Home >Science >Health >Terminally ill patients may get to try drugs still under development
The new policy will allow patients to access pre-approval drugs in cases of serious and life-threatening diseases on compassionate grounds, without clearing clinical trials. (Ramesh Pathania/Mint)
The new policy will allow patients to access pre-approval drugs in cases of serious and life-threatening diseases on compassionate grounds, without clearing clinical trials. (Ramesh Pathania/Mint)

Terminally ill patients may get to try drugs still under development

  • New policy in the works brings a ray of hope for those patients who have exhausted all available treatments
  • Currently, patients can use drugs approved by the regulator after clinical trials

NEW DELHI : Terminally ill patients may soon be allowed to try out experimental drugs still under development, two people aware of the matter said, bringing a ray of hope for those who have exhausted all available treatments.

Currently, patients can use only those drugs which are approved by the drug regulator after it has passed clinical trials and found safe and efficacious, a process that takes several years. However, a new policy in the works will allow them to access pre-approval drugs in cases of serious and life-threatening diseases on compassionate grounds, without clearing clinical trials.

Experts from the All India Institute of Medical Sciences (AIIMS), Indian Council of Medical Research (ICMR), Maulana Azad Medical College, Drug Controller General of India and representatives of pharmaceutical companies are deliberating on a policy for investigational drugs, the people cited above said, adding a draft policy is expected soon.

“The compassionate use programme is about providing pre-approval access to an investigational drug for patients suffering from rare diseases, serious and life threatening illnesses and conditions, who have exhausted all approved medicines and are not eligible to participate in the ongoing clinical trials in investigational drugs relevant to such diseases and conditions," said Prof. Y.K. Gupta, principal advisor, Translational Health Science And Technology Institute and president of AIIMS, Bhopal.

There will be no provision for compensation for failure of such drugs. Experts have also suggested that neither patients nor manufacturers should be liable to pay the cost of treatment; rather, some government funds should be earmarked for providing medicines free of cost. “The pricing of compassionate use drugs should not pose a financial burden on needy patients," added Prof. Gupta.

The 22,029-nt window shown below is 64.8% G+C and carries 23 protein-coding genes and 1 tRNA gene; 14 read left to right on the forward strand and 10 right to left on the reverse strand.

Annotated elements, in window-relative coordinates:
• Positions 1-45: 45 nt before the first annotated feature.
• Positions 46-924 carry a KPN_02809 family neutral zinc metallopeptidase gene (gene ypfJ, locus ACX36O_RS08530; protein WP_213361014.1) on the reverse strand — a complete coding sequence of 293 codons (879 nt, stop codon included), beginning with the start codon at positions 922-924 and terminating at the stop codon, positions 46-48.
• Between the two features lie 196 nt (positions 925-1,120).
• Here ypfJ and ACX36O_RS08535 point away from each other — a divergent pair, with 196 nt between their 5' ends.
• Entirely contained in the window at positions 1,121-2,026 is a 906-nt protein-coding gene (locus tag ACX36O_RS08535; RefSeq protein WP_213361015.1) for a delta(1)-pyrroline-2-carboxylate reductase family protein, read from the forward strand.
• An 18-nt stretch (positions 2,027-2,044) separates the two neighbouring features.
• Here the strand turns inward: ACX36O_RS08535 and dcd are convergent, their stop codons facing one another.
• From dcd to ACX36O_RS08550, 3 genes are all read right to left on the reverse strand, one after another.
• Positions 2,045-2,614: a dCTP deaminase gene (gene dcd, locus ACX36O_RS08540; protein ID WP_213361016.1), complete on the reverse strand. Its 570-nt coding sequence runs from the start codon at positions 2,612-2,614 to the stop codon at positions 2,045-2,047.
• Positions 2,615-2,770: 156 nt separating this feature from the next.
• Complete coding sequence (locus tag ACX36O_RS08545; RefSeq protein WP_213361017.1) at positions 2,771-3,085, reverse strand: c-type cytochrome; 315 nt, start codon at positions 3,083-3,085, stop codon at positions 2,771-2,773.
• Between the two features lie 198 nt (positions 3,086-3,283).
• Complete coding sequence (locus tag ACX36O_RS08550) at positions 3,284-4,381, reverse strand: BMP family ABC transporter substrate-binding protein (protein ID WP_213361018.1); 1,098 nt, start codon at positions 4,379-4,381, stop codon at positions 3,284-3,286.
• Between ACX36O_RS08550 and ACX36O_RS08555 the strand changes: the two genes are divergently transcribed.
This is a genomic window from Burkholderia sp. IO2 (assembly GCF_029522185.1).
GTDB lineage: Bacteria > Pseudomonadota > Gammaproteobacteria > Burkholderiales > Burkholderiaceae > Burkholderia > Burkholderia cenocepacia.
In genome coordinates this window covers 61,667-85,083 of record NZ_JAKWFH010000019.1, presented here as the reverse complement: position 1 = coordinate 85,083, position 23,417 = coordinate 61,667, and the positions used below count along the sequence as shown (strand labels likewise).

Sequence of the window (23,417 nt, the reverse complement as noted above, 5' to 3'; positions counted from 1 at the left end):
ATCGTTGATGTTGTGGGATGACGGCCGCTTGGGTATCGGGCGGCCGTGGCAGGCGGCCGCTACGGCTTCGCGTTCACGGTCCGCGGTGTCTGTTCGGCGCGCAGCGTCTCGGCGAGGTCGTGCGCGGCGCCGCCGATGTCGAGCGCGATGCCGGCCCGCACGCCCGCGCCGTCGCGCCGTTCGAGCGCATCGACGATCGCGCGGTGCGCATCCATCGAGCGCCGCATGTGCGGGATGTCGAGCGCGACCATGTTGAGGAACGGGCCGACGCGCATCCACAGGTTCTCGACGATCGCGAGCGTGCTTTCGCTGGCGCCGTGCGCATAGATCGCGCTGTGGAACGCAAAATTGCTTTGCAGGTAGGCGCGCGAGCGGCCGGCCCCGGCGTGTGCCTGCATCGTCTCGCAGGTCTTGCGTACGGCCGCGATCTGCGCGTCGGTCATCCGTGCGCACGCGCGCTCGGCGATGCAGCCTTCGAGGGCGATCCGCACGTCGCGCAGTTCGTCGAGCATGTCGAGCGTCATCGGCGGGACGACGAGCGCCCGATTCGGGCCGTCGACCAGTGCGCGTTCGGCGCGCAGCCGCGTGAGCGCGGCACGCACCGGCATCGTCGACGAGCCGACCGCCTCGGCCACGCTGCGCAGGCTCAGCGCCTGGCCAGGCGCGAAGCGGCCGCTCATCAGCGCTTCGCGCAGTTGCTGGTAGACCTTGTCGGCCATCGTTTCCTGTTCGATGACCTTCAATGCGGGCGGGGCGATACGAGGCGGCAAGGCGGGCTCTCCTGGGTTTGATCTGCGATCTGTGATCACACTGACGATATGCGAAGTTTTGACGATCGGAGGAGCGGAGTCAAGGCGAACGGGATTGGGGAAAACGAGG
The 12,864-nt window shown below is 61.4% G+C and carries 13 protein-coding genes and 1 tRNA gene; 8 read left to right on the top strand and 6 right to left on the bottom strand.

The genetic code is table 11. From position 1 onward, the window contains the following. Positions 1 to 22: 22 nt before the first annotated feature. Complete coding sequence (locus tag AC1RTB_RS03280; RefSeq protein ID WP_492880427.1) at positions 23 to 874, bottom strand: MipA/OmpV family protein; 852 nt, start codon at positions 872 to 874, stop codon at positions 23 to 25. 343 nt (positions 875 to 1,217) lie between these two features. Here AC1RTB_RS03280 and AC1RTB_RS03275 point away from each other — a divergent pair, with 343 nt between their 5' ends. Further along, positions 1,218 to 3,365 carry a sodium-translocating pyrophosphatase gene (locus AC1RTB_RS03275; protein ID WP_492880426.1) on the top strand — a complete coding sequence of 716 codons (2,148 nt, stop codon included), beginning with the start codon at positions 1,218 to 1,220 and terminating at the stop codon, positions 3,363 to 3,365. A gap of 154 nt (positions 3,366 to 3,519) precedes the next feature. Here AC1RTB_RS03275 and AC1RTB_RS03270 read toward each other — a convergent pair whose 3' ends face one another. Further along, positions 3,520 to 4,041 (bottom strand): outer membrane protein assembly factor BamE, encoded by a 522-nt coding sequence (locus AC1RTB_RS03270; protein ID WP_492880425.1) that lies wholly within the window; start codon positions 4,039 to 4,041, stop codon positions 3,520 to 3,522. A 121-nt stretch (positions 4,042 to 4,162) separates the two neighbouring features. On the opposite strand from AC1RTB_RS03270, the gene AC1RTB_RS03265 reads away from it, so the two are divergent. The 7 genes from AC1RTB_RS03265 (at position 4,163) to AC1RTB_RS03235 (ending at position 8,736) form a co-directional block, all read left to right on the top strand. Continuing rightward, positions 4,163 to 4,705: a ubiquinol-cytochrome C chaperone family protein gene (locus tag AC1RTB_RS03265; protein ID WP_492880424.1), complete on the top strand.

The policy would identify medicines, biological devices, use of stem cells, gene therapy and immunotherapy that can be covered under the compassionate use programme in brain-dead patients.

“Participation in clinical trials is challenging as not every patient meets the inclusion criteria," said one of the two persons cited earlier.

The right to access investigational drugs is a reasonable approach, said Archana Panda, co-founder, Cure SMA foundation of India, a non-government organization (NGO) that represents 300 families in India with people with spinal muscular atrophy (SMA), a life-threatening neuro-muscular genetic disorder. “The policy should have checks and balances in place so that the use remains ethical".

The new policy is likely to be on the lines of the one adopted in the US. In 2018, President Donald Trump signed a bill giving terminally ill patients the right to try experimental treatments not approved by the government, triggering a storm with advocacy groups including the American Cancer Society opposing the Bill.

In the US, patients seeking access to investigational drugs now need only the approval of their physician and the drug manufacturer. The new bill also protects doctors and companies from the legal risks allowing unapproved treatments unless they intentionally harm patients. “The expanded access programme provides a pathway for patient to obtain investigational new drugs, biological or devices that would otherwise be unavailable outside of a clinical trial setting to address a serious disease or condition for which there are no satisfactory alternatives," said the second person.

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